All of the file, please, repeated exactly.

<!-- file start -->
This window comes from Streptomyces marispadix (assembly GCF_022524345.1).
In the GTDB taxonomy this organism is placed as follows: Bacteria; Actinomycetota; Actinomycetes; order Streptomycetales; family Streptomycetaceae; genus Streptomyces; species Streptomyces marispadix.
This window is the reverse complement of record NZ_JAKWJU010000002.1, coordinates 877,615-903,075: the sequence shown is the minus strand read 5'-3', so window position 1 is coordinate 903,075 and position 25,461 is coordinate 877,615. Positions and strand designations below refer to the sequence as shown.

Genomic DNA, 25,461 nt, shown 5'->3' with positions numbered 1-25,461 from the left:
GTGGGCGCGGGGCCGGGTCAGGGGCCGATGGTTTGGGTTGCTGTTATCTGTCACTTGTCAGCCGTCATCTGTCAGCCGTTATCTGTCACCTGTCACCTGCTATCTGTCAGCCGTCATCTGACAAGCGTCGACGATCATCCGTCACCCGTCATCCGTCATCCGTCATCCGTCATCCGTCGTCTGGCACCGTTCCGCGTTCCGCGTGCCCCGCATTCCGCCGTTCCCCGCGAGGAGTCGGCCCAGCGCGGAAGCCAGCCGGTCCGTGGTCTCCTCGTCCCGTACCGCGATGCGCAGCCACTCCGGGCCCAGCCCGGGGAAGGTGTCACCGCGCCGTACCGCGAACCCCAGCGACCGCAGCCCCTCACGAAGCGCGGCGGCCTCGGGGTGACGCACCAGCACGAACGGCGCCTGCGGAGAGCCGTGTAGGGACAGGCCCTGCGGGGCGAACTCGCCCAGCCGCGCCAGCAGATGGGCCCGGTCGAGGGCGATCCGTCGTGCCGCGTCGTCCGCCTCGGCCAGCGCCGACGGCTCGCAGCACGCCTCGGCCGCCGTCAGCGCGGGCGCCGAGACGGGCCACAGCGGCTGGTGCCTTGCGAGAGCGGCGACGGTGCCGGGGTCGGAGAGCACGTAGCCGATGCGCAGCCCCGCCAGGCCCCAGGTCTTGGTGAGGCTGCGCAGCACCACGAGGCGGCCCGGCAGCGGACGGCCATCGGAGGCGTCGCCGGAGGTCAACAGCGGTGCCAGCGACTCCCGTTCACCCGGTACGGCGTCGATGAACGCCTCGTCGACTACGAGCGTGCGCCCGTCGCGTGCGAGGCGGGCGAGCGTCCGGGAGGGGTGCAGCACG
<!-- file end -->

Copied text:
This window comes from Streptomyces marispadix (assembly GCF_022524345.1).
In the GTDB taxonomy this organism is placed as follows: Bacteria; Actinomycetota; Actinomycetes; order Streptomycetales; family Streptomycetaceae; genus Streptomyces; species Streptomyces marispadix.
This window is the reverse complement of record NZ_JAKWJU010000002.1, coordinates 877,615-903,075: the sequence shown is the minus strand read 5'-3', so window position 1 is coordinate 903,075 and position 25,461 is coordinate 877,615. Positions and strand designations below refer to the sequence as shown.

Genomic DNA, 25,461 nt, shown 5'->3' with positions numbered 1-25,461 from the left:
GTGGGCGCGGGGCCGGGTCAGGGGCCGATGGTTTGGGTTGCTGTTATCTGTCACTTGTCAGCCGTCATCTGTCAGCCGTTATCTGTCACCTGTCACCTGCTATCTGTCAGCCGTCATCTGACAAGCGTCGACGATCATCCGTCACCCGTCATCCGTCATCCGTCATCCGTCATCCGTCGTCTGGCACCGTTCCGCGTTCCGCGTGCCCCGCATTCCGCCGTTCCCCGCGAGGAGTCGGCCCAGCGCGGAAGCCAGCCGGTCCGTGGTCTCCTCGTCCCGTACCGCGATGCGCAGCCACTCCGGGCCCAGCCCGGGGAAGGTGTCACCGCGCCGTACCGCGAACCCCAGCGACCGCAGCCCCTCACGAAGCGCGGCGGCCTCGGGGTGACGCACCAGCACGAACGGCGCCTGCGGAGAGCCGTGTAGGGACAGGCCCTGCGGGGCGAACTCGCCCAGCCGCGCCAGCAGATGGGCCCGGTCGAGGGCGATCCGTCGTGCCGCGTCGTCCGCCTCGGCCAGCGCCGACGGCTCGCAGCACGCCTCGGCCGCCGTCAGCGCGGGCGCCGAGACGGGCCACAGCGGCTGGTGCCTTGCGAGAGCGGCGACGGTGCCGGGGTCGGAGAGCACGTAGCCGATGCGCAGCCCCGCCAGGCCCCAGGTCTTGGTGAGGCTGCGCAGCACCACGAGGCGGCCCGGCAGCGGACGGCCATCGGAGGCGTCGCCGGAGGTCAACAGCGGTGCCAGCGACTCCCGTTCACCCGGTACGGCGTCGATGAACGCCTCGTCGACTACGAGCGTGCGCCCGTCGCGTGCGAGGCGGGCGAGCGTCCGGGAGGGGTGCAGCACG